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COACHING IDENTITY Coach and Athlete in Education spoke with Scott Lawrence, a leading US rugby coach, successful career man, husband and father of 3. Coach Lawrence discussed his coaching beliefs and helps us understand his coaching identity.


COACH LAWRENCE HOLDING THE IRB JUNIOR WORLD TROPHY

INTERVIEW: WHO IS COACH LAWRENCE?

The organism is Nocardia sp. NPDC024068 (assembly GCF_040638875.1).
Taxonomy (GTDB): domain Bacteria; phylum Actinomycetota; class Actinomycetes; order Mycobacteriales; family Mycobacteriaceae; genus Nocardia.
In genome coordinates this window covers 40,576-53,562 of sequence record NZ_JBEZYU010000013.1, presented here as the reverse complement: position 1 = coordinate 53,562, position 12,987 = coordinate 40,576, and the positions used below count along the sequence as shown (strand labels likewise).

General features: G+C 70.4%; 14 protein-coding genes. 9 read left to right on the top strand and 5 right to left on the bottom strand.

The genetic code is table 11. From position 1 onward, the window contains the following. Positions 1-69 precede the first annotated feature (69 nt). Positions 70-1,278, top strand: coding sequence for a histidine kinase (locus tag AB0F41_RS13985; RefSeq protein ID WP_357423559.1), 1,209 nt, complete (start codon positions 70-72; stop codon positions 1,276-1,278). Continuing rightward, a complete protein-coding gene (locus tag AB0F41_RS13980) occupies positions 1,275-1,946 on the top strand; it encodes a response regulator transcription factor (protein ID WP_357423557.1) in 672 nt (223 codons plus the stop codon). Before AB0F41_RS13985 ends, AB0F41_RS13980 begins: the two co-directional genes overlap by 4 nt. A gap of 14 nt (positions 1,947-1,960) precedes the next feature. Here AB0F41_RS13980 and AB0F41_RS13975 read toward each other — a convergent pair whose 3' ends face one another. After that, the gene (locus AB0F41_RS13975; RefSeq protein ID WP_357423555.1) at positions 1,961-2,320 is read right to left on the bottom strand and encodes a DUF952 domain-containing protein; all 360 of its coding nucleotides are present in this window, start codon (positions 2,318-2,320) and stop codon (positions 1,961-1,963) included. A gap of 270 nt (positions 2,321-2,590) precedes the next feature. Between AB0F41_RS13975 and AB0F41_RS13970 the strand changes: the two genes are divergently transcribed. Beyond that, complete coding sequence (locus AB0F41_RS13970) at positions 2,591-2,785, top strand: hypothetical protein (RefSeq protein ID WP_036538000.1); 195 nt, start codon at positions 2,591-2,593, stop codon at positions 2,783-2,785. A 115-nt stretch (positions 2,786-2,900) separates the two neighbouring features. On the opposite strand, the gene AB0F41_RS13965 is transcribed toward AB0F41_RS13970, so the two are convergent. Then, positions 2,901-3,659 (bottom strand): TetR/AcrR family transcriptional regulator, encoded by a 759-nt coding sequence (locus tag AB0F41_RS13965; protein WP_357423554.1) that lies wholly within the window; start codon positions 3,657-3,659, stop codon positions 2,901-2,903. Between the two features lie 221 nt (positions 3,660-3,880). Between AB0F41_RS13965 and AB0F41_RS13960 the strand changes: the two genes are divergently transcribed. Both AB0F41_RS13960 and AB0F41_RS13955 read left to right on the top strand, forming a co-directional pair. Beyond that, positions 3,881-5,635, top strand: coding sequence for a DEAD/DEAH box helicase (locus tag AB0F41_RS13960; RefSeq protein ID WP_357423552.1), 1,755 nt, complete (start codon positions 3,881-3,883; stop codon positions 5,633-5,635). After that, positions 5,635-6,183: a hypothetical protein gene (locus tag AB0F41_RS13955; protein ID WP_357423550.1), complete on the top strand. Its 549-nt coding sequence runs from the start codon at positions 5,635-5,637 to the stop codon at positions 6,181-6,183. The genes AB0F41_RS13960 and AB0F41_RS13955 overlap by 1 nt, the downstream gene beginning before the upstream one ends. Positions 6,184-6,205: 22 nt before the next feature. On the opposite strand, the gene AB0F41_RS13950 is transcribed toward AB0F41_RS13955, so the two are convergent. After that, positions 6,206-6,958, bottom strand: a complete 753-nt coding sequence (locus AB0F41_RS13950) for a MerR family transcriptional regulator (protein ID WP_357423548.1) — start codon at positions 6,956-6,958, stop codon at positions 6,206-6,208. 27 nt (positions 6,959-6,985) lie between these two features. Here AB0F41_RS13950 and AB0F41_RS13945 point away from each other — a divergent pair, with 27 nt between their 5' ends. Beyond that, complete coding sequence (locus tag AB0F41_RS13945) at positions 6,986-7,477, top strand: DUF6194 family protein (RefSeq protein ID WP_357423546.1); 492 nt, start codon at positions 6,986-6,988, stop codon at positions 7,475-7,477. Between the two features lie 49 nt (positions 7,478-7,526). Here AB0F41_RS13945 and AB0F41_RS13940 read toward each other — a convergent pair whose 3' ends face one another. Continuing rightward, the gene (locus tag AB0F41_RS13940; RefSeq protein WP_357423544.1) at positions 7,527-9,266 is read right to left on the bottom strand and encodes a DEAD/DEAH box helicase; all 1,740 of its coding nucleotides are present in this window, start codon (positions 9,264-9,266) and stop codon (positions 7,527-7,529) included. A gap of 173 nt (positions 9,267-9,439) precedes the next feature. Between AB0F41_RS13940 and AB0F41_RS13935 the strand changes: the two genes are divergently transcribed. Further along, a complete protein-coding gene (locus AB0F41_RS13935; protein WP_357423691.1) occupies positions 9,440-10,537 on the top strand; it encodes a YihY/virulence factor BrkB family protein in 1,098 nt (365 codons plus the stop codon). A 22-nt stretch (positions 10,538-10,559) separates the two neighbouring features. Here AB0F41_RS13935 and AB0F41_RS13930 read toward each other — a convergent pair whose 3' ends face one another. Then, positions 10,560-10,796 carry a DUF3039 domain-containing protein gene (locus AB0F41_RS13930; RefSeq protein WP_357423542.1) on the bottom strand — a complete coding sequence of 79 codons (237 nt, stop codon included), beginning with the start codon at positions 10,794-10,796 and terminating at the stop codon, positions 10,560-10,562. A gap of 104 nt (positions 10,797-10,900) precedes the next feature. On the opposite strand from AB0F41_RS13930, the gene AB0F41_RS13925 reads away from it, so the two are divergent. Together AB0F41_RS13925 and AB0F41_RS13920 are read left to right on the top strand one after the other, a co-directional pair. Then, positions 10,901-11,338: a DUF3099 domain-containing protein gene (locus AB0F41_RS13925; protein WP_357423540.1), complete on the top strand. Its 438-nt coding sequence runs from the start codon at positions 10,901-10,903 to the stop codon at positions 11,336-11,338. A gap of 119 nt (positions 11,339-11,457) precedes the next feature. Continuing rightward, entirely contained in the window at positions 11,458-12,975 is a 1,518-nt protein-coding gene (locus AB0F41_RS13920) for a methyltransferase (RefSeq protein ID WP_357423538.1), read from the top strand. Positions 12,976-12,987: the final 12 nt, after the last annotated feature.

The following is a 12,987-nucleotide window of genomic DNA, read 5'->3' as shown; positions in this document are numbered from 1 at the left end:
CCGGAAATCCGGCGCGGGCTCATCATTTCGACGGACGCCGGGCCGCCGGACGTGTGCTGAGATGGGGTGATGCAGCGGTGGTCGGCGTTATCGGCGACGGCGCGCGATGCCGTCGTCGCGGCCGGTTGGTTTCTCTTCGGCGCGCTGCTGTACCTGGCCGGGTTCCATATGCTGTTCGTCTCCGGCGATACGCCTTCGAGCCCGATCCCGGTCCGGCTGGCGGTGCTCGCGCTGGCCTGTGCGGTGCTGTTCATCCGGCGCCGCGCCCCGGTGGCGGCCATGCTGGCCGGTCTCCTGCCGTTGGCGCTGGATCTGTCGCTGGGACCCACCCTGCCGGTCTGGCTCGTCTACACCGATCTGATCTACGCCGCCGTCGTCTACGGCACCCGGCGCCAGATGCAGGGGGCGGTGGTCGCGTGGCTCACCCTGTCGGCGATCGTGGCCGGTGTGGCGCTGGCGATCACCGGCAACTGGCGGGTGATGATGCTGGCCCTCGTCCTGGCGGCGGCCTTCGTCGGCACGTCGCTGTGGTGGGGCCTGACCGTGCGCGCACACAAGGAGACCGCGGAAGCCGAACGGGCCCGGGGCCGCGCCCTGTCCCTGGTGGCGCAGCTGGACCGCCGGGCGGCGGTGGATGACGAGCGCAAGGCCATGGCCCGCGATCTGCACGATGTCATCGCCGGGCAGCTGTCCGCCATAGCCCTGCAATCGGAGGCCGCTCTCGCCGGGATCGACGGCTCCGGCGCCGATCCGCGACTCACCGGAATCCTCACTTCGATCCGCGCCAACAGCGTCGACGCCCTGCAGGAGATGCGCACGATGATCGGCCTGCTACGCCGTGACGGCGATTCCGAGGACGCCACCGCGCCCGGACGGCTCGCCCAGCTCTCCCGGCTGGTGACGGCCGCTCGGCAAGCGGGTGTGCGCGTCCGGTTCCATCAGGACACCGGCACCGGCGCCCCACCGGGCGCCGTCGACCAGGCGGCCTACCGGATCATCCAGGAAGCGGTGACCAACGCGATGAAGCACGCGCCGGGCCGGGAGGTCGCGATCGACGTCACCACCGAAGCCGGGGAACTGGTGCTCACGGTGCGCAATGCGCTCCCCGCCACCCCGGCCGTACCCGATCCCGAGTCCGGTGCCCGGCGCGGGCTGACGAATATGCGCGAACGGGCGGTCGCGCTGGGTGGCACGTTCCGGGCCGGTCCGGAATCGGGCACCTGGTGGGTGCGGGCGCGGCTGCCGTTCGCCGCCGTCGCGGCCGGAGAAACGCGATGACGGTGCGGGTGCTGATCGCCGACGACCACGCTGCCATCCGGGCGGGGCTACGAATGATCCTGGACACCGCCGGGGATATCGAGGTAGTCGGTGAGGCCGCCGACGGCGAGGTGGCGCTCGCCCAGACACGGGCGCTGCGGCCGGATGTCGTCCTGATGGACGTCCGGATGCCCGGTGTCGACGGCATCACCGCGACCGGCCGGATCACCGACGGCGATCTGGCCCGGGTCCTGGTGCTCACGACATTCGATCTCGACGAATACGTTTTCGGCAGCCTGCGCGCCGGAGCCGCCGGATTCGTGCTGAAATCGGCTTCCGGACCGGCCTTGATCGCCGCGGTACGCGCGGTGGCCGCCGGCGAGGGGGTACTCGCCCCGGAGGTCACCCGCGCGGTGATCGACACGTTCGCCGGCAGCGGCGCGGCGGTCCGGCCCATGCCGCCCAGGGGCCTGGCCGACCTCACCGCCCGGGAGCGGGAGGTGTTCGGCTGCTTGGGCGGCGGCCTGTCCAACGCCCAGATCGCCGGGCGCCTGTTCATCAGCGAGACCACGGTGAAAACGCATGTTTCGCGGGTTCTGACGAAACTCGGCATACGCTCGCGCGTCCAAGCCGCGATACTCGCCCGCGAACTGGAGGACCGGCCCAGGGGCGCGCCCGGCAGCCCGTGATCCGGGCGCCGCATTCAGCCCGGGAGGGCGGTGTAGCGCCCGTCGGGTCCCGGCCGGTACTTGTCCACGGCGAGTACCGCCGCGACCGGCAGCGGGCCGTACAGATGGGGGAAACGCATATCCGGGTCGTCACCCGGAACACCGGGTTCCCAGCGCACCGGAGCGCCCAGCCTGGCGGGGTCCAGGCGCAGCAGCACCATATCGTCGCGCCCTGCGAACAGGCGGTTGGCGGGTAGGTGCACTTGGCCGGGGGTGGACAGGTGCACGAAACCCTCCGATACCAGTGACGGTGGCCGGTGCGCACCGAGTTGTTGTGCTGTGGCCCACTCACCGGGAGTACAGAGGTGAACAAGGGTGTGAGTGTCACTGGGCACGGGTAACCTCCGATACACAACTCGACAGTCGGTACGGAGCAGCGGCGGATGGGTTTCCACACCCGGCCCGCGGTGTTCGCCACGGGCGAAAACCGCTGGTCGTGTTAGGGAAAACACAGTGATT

C&A:  Who was your most influential mentor? CL: I can't say that I've truly had a mentor as my start came as a default coach.  I take value each and every time I work with coaching colleagues but have never had a mentor per say.  For example Dan Payne on peer based culture, Justin Hickey on player relationship building, Peter Thorburn on player empowerment.  I pride myself on modeling after no one but borrowing from everyone! C&A:    What drives you? (What’s your why?) CL: There is spiritual value in helping young athletes obtain their potential.  Late nights and extra sessions are easy when you know that you're leaving no stone unturned in providing every opportunity for those athletes to succeed.  In conjunction with this it doesn't matter if its a rock skipping contest or a spelling bee I'm going to win the preparation battle.